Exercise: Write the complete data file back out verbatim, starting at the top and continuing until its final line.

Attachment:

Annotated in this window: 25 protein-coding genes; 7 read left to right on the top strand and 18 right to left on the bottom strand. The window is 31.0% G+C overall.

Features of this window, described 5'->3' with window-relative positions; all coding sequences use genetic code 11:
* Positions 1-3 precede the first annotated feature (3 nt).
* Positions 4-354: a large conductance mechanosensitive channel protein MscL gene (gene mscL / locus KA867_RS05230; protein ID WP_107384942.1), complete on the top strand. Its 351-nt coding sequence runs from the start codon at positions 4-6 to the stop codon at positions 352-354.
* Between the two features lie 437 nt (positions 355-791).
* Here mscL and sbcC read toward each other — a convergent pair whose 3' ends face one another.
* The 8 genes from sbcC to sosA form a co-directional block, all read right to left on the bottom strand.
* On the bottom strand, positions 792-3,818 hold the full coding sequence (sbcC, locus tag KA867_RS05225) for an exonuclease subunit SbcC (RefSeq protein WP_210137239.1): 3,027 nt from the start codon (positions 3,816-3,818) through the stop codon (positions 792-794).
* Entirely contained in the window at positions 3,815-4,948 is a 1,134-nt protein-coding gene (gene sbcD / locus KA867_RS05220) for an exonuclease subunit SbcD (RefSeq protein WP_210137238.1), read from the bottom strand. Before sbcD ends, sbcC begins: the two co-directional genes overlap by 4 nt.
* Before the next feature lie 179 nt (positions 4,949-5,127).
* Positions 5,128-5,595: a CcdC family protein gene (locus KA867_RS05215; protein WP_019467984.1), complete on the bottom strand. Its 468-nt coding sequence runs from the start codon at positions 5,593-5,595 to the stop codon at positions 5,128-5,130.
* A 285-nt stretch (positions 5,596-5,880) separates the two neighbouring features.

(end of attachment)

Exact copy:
Annotated in this window: 25 protein-coding genes; 7 read left to right on the top strand and 18 right to left on the bottom strand. The window is 31.0% G+C overall.

Features of this window, described 5'->3' with window-relative positions; all coding sequences use genetic code 11:
* Positions 1-3 precede the first annotated feature (3 nt).
* Positions 4-354: a large conductance mechanosensitive channel protein MscL gene (gene mscL / locus KA867_RS05230; protein ID WP_107384942.1), complete on the top strand. Its 351-nt coding sequence runs from the start codon at positions 4-6 to the stop codon at positions 352-354.
* Between the two features lie 437 nt (positions 355-791).
* Here mscL and sbcC read toward each other — a convergent pair whose 3' ends face one another.
* The 8 genes from sbcC to sosA form a co-directional block, all read right to left on the bottom strand.
* On the bottom strand, positions 792-3,818 hold the full coding sequence (sbcC, locus tag KA867_RS05225) for an exonuclease subunit SbcC (RefSeq protein WP_210137239.1): 3,027 nt from the start codon (positions 3,816-3,818) through the stop codon (positions 792-794).
* Entirely contained in the window at positions 3,815-4,948 is a 1,134-nt protein-coding gene (gene sbcD / locus KA867_RS05220) for an exonuclease subunit SbcD (RefSeq protein WP_210137238.1), read from the bottom strand. Before sbcD ends, sbcC begins: the two co-directional genes overlap by 4 nt.
* Before the next feature lie 179 nt (positions 4,949-5,127).
* Positions 5,128-5,595: a CcdC family protein gene (locus KA867_RS05215; protein WP_019467984.1), complete on the bottom strand. Its 468-nt coding sequence runs from the start codon at positions 5,593-5,595 to the stop codon at positions 5,128-5,130.
* A 285-nt stretch (positions 5,596-5,880) separates the two neighbouring features.